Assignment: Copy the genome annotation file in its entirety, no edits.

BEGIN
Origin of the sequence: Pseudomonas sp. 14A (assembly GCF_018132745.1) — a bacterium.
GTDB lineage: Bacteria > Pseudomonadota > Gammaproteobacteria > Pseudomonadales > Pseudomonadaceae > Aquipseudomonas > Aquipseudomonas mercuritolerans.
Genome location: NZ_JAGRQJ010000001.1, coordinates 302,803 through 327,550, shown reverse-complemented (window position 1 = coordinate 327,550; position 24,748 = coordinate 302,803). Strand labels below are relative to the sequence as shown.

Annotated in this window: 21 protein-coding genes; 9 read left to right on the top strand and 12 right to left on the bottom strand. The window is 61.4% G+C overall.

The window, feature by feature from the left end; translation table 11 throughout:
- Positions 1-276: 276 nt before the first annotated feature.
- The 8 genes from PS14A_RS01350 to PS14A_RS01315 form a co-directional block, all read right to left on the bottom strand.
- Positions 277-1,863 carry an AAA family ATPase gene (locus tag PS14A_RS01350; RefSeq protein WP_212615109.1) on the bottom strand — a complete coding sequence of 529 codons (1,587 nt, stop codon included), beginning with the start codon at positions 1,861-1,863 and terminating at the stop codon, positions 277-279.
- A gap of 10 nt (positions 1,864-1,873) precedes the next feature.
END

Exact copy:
Origin of the sequence: Pseudomonas sp. 14A (assembly GCF_018132745.1) — a bacterium.
GTDB lineage: Bacteria > Pseudomonadota > Gammaproteobacteria > Pseudomonadales > Pseudomonadaceae > Aquipseudomonas > Aquipseudomonas mercuritolerans.
Genome location: NZ_JAGRQJ010000001.1, coordinates 302,803 through 327,550, shown reverse-complemented (window position 1 = coordinate 327,550; position 24,748 = coordinate 302,803). Strand labels below are relative to the sequence as shown.

Annotated in this window: 21 protein-coding genes; 9 read left to right on the top strand and 12 right to left on the bottom strand. The window is 61.4% G+C overall.

The window, feature by feature from the left end; translation table 11 throughout:
- Positions 1-276: 276 nt before the first annotated feature.
- The 8 genes from PS14A_RS01350 to PS14A_RS01315 form a co-directional block, all read right to left on the bottom strand.
- Positions 277-1,863 carry an AAA family ATPase gene (locus tag PS14A_RS01350; RefSeq protein WP_212615109.1) on the bottom strand — a complete coding sequence of 529 codons (1,587 nt, stop codon included), beginning with the start codon at positions 1,861-1,863 and terminating at the stop codon, positions 277-279.
- A gap of 10 nt (positions 1,864-1,873) precedes the next feature.